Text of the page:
Dow Jones revenue up 5 percent through three quarters
Les Hinton, the chief executive officer of Dow Jones & Co., sent the following message to employees of the Wall Street Journal, Barron’s, Marketwatch.com and Dow Jones Newswires on Thursday afternoon:
We enter this final fiscal quarter of 2011 with many accomplishments to our collective credit.
We continue to bring to the market new products that demonstrate not only the value of quality content but the capacity of Dow Jones to harness technology to the benefit of readers and customers.
Factiva is more intuitive, global, mobile and an indispensible engine of business awareness and intelligence. DJ FX Trader is still new and already yielding essential and valuable insights into the foreign-exchange market. Its utility was endorsed the best possible way when some of the world’s biggest banks were among the first to sign on. We are a leader among publishers on the tablet-computer platform, creating a new and dynamic experience for The Wall Street Journal, Barron’s, MarketWatch, Dow Jones Investment Banker and soon Factiva too.
Our journalism continues to inform and enlighten audiences around the globe in a time of great tumult. We are grateful for the efforts and the courage of those who have performed with excellence amidst the devastation in Japan and through change and uncertainty in the Middle East.
Our progress is measurable. Through the first nine months of fiscal 2011, Dow Jones revenue increased 5%. That figure includes strong results from the Journal’s U.S. print edition (ad revenue up 7%, circulation revenue up almost 8%) and its digital editions (ad revenue up 19%, circulation revenue up 22%). Our business-to-business operations, by the third quarter, were showing new strength after the extended impact of the financial crisis.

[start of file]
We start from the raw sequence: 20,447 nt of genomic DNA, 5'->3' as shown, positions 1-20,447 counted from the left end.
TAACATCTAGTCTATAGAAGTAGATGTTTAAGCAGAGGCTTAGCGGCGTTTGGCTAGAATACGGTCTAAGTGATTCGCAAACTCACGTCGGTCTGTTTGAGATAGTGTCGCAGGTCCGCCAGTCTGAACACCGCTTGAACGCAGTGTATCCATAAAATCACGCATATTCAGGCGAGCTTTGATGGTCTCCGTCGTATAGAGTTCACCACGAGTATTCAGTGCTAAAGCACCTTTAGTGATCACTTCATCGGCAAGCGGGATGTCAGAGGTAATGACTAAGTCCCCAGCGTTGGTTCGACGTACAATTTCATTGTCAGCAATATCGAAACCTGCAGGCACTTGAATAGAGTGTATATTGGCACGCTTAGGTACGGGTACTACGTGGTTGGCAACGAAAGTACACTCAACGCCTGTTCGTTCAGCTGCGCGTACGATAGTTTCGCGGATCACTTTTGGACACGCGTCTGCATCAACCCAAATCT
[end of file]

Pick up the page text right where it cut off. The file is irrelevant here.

Ours is an uncommon story in the news business. The Journal’s total ad revenue rose 2.6% in the fiscal third quarter, our sixth consecutive quarter of growth. At the New York Times, news group ad revenue fell 3.7% in the same quarter. Where the Journal’s total circulation revenue improved 8% in the quarter ended March, circulation revenue at the Times fell by 3.7%. The print Journal alone has recorded 17 consecutive quarters of circulation-revenue growth, including nearly 6% in the third quarter, as we broadened and improved it. What other newspaper can tell that story?
We achieved this growth with compelling ideas and with business discipline. The fact that we’re already counting many millions in incremental subscription and advertising dollars from our products on tablet computers says a lot about our ability to seize the opportunities of new technology.
To make sure we can carry on building on our successes, we must continue to manage both investment and expense aggressively. I want to thank you all for your contributions.